So far, 2016 has not been very kind to U.S. energy companies solely invested in coal production, and there is no indication that it's going to get better anytime soon.
With cheap natural gas substituting coal for electricity production, a sustained downturn in coal demand in China, and tough new regulations on greenhouse gas emissions in the United States, pure play coal companies like Peabody Energy (NYSE: BTU) and Arch Coal (NYSE: ACI), are having a horrible run of it.
St. Louis-based Arch Coal filed for bankruptcy protection on Monday, and that news saw trading immediately halted and proceedings undertaken to have Arch Coal delisted from the New York Stock Exchange. Over the last ten years, Arch Coal's share price dropped from a high of $104.45 per share, to trading at a mere 15.5 cents this week prior to the halt to trading.
Arch Coal's Chief Financial Officer John Drexler stated as part of the bankruptcy filing on Monday that, “over the past several years, a confluence of economic challenges and regulatory hurdles has hobbled the coal industry.”
A major hurdle for U.S. coal has been tough new greenhouse gas regulations introduced by the Environmental Protection Agency that have put a virtual ban on new coal power plant construction over concerns of rising global temperatures and atmospheric disruption caused in part by carbon emissions from coal-fired electricity plants.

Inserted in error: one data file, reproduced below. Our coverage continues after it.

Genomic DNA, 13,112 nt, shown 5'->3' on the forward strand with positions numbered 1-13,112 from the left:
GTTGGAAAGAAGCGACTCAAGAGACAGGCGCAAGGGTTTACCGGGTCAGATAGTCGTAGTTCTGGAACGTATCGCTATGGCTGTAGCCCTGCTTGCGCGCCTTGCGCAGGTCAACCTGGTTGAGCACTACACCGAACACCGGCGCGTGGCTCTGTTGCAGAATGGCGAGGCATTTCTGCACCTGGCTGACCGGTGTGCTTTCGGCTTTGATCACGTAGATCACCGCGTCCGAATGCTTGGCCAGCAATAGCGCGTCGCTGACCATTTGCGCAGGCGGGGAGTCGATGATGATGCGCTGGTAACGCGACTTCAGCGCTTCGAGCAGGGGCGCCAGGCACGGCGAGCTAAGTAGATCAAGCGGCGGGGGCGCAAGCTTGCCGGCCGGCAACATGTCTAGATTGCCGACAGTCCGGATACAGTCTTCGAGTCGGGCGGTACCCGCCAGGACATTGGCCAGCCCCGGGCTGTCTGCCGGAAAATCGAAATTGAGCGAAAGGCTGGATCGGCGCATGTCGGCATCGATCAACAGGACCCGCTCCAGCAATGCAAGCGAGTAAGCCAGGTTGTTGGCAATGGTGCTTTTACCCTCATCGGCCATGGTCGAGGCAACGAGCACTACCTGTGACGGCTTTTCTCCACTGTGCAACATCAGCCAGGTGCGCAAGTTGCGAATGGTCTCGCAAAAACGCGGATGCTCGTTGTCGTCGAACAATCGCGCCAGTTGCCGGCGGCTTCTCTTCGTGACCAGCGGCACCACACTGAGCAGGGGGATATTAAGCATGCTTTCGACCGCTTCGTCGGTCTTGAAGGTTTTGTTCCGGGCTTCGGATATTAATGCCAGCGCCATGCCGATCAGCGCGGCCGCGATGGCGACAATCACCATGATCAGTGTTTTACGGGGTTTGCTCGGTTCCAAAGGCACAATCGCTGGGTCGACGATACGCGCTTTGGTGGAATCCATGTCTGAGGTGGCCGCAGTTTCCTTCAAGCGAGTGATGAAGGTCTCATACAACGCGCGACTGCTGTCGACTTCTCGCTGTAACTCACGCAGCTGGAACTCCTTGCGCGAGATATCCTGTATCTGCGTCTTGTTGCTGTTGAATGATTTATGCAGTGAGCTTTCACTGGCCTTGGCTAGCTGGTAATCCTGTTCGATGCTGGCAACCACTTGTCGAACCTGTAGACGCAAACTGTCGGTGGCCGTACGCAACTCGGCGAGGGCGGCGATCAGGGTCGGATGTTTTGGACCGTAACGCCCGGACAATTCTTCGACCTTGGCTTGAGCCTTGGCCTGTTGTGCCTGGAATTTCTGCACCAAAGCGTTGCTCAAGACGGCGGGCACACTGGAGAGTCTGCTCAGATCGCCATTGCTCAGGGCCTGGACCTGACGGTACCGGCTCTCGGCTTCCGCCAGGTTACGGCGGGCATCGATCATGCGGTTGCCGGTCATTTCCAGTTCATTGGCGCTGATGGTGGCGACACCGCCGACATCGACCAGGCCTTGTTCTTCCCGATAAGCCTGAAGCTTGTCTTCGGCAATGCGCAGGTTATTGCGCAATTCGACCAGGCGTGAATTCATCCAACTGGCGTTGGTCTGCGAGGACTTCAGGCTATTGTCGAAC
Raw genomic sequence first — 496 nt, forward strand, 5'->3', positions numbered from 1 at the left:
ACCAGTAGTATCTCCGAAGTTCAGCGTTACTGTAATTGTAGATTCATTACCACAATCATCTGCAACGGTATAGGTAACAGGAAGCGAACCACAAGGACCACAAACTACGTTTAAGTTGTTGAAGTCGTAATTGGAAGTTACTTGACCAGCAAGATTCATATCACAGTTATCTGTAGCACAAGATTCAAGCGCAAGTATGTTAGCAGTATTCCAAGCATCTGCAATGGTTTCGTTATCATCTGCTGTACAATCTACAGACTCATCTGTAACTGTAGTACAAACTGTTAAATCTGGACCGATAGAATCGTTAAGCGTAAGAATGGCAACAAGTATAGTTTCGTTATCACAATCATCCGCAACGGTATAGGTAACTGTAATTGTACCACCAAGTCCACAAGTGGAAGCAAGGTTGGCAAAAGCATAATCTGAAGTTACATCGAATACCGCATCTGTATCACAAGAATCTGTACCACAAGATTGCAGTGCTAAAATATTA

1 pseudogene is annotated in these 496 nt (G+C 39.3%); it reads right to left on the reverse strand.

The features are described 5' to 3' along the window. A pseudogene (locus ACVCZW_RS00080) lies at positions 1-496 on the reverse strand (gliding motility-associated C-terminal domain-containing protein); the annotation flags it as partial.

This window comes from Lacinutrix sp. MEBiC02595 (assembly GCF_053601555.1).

According to the EPA, the single largest source of greenhouse gas emissions in the United States is electricity production (31%), with a large percentage of that pollution (77%) coming from burning coal for electricity.
The largest coal producer in the United States, Peabody Energy (NYSE: BTU) is also finding itself in financial dire straits with its stock price crashing even further on news of Arch Coal's bankruptcy.
Peabody Energy shares were in a freefall for most of 2015 and that has continued into early 2016, with its shares on the NYSE closing today at $3.93. Peabody Energy shares peaked at $1,260.75 per share in mid-2008 and have never really recovered since.
Peabody Energy (NYSE:BTU) Stock Ticker (1 year)
Sledding hill? No this is Peabody's stock chart.
While greenhouse gas regulations have delivered a major blow to company's like Peabody and Arch, it is coming at the same time as China is drastically cutting back coal imports.
According to Chinese government data released this week, overseas shipments of coal to that country declined 30% in 2015. Financial analysts are pointing to various factors for this huge drop in coal imports, with numerous sources citing an economic slowdown, coupled with efforts to cut smog and greenhouse gas emissions as the main culprits.
The outlook remains bleak for the rest of 2016 for energy companies like Peabody that did not read the tea leaves and diversify beyond coal.
Check out DeSmog's new tool to follow the action: Energy Market Tracker: Coal Industry Stock Tickers
Image credit: Carolannie on Flickr.